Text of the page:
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Feature Culture war 

Are complaints against Guadalupe President Bret Ruiz valid or are people simply resistant to change?

In August 2005, Bret Ruiz left Dallas’ Anita N. Martinez Ballet Folklorico to become president of the Guadalupe Cultural Arts Center, the West Side community center, gallery, theater, and school that is one of the country’s most revered Latino cultural organizations. Ruiz, who has a graduate degree in art history and an MBA (“I’m passionate and love art,” says Ruiz, “but we have to be able to pay for it.”) took charge of the organization after an extended period of uncertain leadership.

The 20-year-old Center hasn’t had a long-term director since Pedro Rodriguez departed in 1998, and the most recent executive director, Maria Elena Torralva-Alonso, left at the end of 2004. Juan Aguilera, the GCAC board of directors chairman, says the board hired a series of interim directors after Alonso departed, including one that left for another job. The intention was always, he says, to hire interim directors until a nationwide search was complete.

Guadalupe President Bret Ruiz stands in front of the Guadalupe Theater. Across the street is the former Progreso Drugstore, a center of the West Side community at Brazos and Guadalupe, which serves as the Center’s offices.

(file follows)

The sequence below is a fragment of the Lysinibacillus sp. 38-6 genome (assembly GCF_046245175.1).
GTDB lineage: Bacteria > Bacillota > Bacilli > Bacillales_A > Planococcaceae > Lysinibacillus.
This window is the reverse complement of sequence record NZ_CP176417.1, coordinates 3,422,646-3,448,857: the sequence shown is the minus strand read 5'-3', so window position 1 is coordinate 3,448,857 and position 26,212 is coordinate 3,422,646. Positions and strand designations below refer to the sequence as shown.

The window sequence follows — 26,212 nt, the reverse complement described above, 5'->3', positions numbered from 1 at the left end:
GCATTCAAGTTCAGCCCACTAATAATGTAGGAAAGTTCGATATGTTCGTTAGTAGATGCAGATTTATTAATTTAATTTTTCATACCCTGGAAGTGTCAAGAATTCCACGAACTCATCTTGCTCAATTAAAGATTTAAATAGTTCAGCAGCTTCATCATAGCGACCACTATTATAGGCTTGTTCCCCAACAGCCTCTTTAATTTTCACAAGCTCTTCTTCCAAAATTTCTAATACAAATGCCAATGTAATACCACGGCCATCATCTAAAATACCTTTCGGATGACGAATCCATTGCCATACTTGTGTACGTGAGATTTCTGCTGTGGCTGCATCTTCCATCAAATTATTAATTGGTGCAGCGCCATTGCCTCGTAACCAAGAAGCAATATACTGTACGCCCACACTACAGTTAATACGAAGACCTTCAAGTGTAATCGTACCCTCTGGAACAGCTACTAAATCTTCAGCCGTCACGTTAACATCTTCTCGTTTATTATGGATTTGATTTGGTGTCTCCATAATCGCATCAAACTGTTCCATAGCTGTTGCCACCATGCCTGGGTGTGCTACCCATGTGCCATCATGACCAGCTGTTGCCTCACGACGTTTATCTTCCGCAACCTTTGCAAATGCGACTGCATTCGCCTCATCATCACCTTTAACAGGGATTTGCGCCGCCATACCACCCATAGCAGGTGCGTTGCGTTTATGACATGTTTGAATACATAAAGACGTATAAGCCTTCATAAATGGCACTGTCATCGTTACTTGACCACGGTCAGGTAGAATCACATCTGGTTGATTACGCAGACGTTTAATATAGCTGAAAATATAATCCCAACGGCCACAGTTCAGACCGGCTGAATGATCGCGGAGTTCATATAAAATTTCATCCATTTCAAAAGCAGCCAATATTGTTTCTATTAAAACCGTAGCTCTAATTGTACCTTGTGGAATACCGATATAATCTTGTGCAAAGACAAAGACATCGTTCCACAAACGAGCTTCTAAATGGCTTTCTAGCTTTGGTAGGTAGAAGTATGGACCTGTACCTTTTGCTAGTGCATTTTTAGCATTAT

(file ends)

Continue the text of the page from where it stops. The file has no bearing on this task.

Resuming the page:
But Ruiz’ short tenure has bred animosity among some connected with this West Side icon, who allege he has made racist remarks and ousted key people, and that he lacks a strong-enough affinity for the arts to lead the Center.

From his own account, Ruiz wasn’t hired as an artist, but to provide leadership. “Anytime you have a relatively long interim period `between directors`, you don’t have a strong visionary leadership,” he says. “What I want to bring to the Guadalupe, and what I hope the board saw when they interviewed me, was my business acumen, my passion for the arts, and my total commitment to the fact that we are an authentic organization.”

Yet, on January 17, the Current received a faxed letter from grant-writer José S. Garza, also directed to Chairman Aguilera, charging that, upon his hiring, Ruiz almost immediately began disparaging several members of the staff, many of whom have departed. Garza’s letter, and another written anonymously, criticized Ruiz for firing Mary Jessie Garza, an artist who directed Guadalupe’s education program for the past four years. Mary Jessie Garza says she hired José Garza to write grants for the Center, but Ruiz dismissed him. Mary Jessie Garza and José Garza are not related.